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RE: XQuery -- Reinventing the Wheel?

> However rule-based systems have not achieved the
> level of performance and scalability of query-based systems,
> neither in the
> research area (as far as I know) nor in the commercial world.

I'm coming to realize that there's no technical reason why XQuery should not
have a template rule mechanism like that of XSLT. Perhaps what you mean by
"rule-based systems" is some sort of magic. XSLT's template rules, on the
other hand, have an exact functional equivalent already in XQuery, though it
is not nearly as convenient to specify in XQuery (even in comparison to
XSLT's XML syntax, imagine that.) The difference between the two, as I
mentioned in my paper, is that one uses *implicit* recursive processing and
the other uses *explicit* recursive processing.

Let me demonstrate. Take a small set of template rules such as the

<xsl:template match="heading">
    <xsl:value-of select="."/>

<xsl:template match="chapter">

A stylesheet containing these will recursively process these template rules
*implicitly*. In XQuery (or in XSLT minus template rules), you can specify
the same query, but you have to use *explicit* recursion, as in the
following XQuery example (the XPath self:: axis is used, because I'm not yet
sure how to test a node's node type in XQuery yet):

    IF name($n) = 'heading'
    ELSE IF name($n) = 'chapter'
    ELSE IF self::text()

The above query will evaluate to the same result as produced by the set of
XSLT template rules above. This could apply for any set of template rules.
Since a template-rule-based query a la XSLT could always be algorithmically
converted to a recursive XQuery function, why should the convenience of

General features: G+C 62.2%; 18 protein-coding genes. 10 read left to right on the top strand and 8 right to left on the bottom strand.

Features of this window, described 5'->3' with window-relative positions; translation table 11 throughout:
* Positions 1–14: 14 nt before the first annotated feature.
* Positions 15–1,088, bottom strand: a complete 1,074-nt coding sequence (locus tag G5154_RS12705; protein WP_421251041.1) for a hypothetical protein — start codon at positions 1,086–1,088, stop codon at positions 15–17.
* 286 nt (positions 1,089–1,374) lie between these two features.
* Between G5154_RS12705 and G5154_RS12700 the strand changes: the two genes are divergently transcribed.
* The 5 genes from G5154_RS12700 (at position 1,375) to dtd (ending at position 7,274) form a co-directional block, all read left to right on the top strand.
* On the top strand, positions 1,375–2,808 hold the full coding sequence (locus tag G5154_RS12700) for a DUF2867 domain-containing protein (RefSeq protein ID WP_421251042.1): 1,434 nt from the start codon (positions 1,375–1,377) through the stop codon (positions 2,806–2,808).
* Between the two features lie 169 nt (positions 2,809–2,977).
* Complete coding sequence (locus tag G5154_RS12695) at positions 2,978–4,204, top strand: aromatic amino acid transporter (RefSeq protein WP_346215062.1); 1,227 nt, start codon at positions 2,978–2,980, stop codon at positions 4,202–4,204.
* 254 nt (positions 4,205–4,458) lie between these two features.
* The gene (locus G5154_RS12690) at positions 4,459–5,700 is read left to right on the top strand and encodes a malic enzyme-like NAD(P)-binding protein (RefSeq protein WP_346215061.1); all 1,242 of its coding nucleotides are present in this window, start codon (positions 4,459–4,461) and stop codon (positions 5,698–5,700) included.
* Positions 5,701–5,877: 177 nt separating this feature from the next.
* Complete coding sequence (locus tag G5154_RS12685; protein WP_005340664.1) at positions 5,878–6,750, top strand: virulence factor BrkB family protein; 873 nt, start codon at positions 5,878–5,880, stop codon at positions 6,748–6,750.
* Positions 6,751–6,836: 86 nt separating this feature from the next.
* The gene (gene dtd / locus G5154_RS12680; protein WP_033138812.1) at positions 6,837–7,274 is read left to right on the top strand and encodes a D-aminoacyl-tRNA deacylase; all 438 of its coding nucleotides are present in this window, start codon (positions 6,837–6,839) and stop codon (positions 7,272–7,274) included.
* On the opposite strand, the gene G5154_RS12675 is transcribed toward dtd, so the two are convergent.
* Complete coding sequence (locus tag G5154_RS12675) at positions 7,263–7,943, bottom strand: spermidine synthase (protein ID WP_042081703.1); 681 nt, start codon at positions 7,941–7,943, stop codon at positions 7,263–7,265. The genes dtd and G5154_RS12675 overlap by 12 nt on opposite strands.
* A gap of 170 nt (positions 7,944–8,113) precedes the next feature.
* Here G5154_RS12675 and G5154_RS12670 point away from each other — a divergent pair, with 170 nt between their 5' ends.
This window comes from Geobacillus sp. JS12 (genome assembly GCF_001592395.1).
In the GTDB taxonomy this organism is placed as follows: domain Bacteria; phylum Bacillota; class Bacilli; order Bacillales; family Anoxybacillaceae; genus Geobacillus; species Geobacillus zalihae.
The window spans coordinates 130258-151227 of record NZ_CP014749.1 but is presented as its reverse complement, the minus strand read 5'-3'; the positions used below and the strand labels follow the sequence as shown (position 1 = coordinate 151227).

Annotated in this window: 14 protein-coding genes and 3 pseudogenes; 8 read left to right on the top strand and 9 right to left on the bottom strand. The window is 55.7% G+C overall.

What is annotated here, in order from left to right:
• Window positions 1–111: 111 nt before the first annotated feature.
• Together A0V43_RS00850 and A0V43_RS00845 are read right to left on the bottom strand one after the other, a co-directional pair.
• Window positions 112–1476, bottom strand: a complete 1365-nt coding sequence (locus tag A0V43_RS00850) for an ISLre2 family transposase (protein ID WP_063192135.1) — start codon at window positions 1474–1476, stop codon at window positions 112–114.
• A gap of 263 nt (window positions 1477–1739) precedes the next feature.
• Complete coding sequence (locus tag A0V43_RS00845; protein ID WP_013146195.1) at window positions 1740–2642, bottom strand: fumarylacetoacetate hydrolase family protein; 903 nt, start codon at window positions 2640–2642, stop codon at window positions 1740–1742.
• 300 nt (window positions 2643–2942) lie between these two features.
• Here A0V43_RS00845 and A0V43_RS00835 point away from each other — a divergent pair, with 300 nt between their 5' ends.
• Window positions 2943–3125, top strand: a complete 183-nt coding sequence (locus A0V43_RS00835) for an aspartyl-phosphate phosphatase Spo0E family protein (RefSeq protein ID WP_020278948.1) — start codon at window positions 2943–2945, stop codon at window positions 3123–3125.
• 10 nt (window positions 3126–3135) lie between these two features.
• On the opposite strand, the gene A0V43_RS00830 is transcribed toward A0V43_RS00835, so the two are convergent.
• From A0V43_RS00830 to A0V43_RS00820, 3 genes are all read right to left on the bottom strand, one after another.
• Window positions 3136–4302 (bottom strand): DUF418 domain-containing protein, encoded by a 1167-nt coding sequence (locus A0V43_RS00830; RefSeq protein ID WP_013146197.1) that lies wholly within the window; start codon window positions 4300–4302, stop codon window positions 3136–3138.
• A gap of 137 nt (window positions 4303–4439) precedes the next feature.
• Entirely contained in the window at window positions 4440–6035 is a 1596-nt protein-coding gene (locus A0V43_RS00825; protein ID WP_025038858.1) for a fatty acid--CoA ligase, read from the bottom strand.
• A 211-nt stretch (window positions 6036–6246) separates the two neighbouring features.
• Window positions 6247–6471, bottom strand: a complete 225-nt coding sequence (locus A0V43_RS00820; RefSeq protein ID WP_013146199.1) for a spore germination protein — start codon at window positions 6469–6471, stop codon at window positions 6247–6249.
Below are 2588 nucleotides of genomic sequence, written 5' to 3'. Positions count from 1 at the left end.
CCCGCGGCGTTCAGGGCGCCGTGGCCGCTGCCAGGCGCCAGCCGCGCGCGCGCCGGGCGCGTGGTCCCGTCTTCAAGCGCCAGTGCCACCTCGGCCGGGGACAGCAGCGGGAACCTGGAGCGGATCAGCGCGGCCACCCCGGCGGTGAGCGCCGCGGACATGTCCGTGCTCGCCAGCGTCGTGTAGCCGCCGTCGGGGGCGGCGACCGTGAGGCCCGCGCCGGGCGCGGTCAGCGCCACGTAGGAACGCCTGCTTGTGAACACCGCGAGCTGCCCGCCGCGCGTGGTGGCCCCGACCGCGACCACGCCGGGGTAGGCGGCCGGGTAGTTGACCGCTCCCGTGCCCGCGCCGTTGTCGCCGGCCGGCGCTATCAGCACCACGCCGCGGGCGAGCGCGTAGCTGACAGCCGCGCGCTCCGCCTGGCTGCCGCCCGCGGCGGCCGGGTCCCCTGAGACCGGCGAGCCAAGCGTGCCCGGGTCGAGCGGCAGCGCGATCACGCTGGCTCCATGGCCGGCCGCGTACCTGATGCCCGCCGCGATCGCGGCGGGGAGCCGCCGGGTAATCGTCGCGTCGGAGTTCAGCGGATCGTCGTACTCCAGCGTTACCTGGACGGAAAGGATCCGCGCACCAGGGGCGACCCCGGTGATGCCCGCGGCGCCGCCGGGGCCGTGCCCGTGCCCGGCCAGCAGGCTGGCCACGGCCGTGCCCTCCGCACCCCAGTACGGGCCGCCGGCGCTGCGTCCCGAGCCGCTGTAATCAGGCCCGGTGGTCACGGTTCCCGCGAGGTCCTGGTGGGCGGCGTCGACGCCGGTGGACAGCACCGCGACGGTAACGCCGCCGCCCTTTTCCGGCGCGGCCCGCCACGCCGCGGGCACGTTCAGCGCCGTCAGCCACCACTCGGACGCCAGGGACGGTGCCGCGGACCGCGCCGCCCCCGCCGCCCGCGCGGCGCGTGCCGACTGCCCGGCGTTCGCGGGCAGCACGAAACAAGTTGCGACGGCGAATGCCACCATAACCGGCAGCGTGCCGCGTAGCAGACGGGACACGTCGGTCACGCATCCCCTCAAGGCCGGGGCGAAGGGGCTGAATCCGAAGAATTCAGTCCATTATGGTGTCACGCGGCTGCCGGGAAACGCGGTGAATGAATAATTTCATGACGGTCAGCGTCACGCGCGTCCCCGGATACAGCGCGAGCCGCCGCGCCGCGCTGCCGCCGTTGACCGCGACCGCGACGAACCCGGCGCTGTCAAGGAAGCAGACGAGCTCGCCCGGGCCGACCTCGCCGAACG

template rules be thrown out? Since I can express any set of template rules
in XQuery using recursive functions, (though quite awkwardly as I add more
rules), your argument that their inclusion would inherently hamper
performance simply holds no water.

And that is why I would be sad to see an XML query language developed that
makes no use of template rules. As I said in a prior post, such a mechanism
would not always have to be used. Some queries will always be slow. These
are documentable. Template rules might be among those, or maybe even not.
Regardless, their perfect fit for XML processing, i.e. processing recursive,
flexible, unexpected tree structures, should *not* be sacrificed because
certain queries might be slow.

An XML query language, as the WG Requirements document states clearly, is
about handling XML--not just relational data in XML, or even OO data in XML,
but also *documents*.

Excluding template rules from an XML query language would be a terrible
mistake, since there is no good technical reason to do so, and XML was made
for template rules, IMHO.

Evan Lenz
XYZFind Corp.